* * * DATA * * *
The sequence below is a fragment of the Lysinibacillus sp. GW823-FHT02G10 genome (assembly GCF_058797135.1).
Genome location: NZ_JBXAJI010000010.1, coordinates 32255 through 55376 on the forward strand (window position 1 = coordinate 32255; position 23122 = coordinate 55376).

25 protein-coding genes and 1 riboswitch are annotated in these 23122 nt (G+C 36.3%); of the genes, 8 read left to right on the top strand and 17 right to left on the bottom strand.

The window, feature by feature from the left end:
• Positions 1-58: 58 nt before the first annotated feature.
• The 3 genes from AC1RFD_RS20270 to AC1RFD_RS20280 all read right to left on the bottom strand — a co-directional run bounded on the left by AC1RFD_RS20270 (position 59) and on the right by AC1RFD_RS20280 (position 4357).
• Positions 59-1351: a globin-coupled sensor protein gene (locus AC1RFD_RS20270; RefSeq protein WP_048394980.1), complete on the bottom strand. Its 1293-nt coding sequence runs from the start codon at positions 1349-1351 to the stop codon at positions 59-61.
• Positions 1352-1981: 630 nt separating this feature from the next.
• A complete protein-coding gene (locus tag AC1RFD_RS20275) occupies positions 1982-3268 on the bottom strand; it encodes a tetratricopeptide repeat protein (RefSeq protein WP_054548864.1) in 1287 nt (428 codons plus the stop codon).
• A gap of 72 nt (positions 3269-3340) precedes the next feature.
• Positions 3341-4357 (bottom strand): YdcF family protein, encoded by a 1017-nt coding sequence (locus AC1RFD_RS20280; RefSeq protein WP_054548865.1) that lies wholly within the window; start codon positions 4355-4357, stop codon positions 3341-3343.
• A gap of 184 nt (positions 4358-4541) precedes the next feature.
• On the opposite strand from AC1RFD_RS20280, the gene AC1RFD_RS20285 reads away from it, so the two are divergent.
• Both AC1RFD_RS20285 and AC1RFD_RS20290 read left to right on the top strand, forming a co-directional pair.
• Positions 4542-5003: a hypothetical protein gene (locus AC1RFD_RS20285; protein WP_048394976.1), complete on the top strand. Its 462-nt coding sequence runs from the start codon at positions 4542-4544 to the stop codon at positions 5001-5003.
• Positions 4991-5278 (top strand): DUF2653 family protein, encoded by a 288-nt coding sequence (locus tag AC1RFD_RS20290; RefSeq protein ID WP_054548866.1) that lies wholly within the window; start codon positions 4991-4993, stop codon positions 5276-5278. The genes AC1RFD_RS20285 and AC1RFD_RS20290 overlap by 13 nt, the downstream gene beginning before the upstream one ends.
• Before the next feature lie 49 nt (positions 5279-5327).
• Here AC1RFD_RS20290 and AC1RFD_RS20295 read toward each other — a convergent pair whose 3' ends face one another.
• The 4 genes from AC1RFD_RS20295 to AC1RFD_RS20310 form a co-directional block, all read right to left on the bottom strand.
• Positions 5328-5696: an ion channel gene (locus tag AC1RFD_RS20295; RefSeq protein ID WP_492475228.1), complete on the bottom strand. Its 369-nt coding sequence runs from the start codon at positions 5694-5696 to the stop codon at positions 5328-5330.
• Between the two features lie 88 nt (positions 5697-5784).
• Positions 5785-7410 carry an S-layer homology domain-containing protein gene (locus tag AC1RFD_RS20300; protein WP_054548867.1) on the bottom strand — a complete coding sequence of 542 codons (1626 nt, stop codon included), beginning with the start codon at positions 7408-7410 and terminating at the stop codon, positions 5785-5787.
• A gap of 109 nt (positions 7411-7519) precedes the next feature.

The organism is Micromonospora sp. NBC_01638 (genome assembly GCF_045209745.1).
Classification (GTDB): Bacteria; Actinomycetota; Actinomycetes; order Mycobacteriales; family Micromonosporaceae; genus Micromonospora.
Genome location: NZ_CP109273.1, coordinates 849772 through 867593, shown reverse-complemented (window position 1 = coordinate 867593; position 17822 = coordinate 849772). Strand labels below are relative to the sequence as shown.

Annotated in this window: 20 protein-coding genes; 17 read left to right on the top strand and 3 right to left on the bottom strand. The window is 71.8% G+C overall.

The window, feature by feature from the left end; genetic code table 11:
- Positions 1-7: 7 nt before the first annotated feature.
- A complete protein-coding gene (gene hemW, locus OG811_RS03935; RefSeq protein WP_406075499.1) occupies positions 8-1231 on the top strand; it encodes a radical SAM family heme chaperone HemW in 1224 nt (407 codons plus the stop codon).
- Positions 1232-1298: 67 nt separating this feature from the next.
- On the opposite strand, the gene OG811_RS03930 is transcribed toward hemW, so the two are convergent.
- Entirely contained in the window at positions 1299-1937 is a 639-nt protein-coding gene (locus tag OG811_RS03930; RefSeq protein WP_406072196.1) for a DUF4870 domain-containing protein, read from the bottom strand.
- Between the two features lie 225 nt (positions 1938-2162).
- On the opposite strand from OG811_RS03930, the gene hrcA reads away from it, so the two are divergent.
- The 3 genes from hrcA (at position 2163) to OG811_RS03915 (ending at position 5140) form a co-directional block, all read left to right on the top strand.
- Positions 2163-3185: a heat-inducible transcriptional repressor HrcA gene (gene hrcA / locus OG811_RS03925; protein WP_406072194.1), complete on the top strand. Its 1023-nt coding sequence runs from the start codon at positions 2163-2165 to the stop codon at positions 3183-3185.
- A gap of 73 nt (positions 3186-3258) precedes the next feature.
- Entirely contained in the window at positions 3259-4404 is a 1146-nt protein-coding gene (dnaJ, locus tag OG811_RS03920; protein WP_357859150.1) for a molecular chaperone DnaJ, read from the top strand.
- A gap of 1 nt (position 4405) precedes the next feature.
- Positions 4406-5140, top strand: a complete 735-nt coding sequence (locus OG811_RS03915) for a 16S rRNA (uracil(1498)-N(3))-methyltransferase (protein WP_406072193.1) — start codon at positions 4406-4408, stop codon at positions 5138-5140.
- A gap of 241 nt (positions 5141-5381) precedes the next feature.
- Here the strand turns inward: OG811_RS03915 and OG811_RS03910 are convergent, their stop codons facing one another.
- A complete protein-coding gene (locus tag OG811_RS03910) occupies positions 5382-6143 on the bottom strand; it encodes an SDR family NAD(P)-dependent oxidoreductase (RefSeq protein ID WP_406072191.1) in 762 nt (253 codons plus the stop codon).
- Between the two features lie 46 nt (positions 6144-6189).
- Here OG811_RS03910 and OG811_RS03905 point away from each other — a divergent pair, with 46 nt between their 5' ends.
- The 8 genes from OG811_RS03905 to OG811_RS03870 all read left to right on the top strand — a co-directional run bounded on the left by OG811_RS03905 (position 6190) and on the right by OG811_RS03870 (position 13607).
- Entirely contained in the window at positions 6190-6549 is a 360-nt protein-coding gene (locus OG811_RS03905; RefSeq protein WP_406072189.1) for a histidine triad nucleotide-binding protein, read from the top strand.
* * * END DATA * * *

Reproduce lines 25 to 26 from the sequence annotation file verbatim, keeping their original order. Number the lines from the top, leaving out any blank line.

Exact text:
Classification (GTDB): Bacteria; Actinomycetota; Actinomycetes; order Mycobacteriales; family Micromonosporaceae; genus Micromonospora.
Genome location: NZ_CP109273.1, coordinates 849772 through 867593, shown reverse-complemented (window position 1 = coordinate 867593; position 17822 = coordinate 849772). Strand labels below are relative to the sequence as shown.